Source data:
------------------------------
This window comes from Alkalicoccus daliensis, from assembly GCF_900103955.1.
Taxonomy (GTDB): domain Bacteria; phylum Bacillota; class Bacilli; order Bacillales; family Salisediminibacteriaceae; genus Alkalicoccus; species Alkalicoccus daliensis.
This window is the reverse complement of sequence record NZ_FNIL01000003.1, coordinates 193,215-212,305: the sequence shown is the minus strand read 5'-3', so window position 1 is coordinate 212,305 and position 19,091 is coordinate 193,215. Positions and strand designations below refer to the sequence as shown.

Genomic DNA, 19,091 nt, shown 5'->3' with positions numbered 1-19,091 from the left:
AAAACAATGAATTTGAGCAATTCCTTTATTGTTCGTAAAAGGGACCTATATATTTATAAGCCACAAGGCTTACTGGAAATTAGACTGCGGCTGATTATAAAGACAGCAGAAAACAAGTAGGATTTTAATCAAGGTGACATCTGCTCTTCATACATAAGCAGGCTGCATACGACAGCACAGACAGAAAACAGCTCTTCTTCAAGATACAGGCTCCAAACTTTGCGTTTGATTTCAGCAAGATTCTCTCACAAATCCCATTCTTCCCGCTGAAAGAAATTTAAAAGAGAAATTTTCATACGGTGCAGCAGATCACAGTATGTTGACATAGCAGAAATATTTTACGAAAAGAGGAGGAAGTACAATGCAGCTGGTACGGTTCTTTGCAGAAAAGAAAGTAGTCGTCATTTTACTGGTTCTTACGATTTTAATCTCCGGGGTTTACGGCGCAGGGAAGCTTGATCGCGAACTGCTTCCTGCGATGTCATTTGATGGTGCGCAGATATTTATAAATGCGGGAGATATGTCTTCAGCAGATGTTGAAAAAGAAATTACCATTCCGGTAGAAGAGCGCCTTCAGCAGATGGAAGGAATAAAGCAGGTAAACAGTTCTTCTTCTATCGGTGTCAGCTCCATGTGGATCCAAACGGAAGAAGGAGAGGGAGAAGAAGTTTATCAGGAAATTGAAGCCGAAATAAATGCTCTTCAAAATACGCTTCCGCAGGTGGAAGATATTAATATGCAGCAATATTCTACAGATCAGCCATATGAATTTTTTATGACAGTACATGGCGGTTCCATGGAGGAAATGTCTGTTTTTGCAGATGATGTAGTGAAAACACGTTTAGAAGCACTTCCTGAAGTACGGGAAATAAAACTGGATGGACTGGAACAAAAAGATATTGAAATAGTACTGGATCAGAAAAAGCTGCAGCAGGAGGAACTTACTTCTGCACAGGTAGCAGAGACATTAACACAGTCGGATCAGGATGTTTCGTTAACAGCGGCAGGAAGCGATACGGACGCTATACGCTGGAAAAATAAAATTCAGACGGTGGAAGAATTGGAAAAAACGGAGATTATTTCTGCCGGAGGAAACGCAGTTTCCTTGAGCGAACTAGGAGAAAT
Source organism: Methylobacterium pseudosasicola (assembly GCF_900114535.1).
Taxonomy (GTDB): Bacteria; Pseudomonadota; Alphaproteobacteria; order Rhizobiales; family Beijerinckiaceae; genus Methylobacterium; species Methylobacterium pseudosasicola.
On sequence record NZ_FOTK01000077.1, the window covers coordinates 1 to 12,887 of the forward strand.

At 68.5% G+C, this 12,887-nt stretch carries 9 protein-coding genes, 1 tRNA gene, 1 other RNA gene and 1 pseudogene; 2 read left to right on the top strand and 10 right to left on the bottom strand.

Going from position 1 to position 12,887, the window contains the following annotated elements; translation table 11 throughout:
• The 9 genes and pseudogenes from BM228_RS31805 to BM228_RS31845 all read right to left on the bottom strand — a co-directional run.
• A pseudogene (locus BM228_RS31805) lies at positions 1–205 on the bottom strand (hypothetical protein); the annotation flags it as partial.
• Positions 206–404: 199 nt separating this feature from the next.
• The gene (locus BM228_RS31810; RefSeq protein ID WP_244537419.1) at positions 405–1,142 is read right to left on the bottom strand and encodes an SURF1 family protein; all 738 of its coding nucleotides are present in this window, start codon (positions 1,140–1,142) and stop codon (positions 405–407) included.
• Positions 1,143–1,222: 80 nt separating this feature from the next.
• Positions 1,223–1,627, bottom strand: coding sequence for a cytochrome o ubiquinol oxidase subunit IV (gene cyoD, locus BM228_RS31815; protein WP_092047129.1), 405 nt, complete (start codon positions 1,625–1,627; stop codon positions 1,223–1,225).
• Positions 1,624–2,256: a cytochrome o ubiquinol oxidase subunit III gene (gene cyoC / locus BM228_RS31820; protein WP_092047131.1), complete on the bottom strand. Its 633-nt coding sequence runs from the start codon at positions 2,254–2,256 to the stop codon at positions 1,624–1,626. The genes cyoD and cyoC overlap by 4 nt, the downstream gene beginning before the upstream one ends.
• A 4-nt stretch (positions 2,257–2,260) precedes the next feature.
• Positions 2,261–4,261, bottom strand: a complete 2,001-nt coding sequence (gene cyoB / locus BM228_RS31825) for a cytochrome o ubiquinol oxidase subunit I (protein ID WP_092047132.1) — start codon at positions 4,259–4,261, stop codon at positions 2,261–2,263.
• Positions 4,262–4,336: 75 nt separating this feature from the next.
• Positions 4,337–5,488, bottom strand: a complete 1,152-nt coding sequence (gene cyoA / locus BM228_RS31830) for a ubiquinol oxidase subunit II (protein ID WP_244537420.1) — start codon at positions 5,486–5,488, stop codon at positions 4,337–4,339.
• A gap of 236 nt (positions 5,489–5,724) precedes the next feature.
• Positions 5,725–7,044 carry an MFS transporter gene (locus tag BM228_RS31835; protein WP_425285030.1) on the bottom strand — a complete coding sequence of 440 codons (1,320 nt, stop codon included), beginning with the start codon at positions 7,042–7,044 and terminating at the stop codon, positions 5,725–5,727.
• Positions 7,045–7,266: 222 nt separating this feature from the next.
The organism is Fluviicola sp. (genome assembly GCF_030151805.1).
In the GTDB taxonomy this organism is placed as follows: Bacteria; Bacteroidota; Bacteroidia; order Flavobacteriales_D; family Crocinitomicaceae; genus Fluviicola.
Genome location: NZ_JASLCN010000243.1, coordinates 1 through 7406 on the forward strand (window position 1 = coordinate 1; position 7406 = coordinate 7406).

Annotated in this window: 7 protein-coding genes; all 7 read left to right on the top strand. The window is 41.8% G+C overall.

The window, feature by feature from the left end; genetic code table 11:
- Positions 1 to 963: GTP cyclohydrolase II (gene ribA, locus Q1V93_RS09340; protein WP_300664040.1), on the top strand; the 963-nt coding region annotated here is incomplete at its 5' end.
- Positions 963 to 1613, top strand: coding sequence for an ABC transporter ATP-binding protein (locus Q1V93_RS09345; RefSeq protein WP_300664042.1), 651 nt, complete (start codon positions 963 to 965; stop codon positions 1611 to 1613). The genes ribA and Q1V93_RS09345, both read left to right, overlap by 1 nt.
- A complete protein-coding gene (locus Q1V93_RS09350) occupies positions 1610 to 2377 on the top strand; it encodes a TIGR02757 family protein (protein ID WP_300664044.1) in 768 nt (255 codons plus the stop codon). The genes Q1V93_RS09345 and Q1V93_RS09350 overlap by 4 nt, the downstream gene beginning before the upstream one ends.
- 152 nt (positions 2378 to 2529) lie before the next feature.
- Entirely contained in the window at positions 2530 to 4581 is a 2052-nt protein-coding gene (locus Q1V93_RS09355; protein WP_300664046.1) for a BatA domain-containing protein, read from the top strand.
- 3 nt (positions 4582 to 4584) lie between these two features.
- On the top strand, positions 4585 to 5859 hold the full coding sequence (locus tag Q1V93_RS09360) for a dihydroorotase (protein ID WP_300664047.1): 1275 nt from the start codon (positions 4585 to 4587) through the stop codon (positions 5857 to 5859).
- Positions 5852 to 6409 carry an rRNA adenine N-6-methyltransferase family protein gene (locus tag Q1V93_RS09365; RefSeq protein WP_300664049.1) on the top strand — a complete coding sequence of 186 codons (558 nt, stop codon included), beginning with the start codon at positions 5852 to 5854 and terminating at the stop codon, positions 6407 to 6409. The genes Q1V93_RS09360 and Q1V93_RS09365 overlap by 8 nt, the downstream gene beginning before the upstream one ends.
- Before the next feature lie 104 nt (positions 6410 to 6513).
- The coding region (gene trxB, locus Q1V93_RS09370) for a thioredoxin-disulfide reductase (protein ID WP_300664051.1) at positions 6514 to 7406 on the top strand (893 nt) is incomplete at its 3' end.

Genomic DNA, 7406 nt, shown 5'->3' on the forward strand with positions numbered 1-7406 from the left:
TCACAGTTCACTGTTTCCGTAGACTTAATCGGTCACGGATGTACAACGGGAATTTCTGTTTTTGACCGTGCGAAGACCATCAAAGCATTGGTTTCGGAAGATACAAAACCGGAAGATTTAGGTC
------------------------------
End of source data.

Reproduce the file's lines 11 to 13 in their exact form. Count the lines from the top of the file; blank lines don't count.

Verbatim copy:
• The 9 genes and pseudogenes from BM228_RS31805 to BM228_RS31845 all read right to left on the bottom strand — a co-directional run.
• A pseudogene (locus BM228_RS31805) lies at positions 1–205 on the bottom strand (hypothetical protein); the annotation flags it as partial.
• Positions 206–404: 199 nt separating this feature from the next.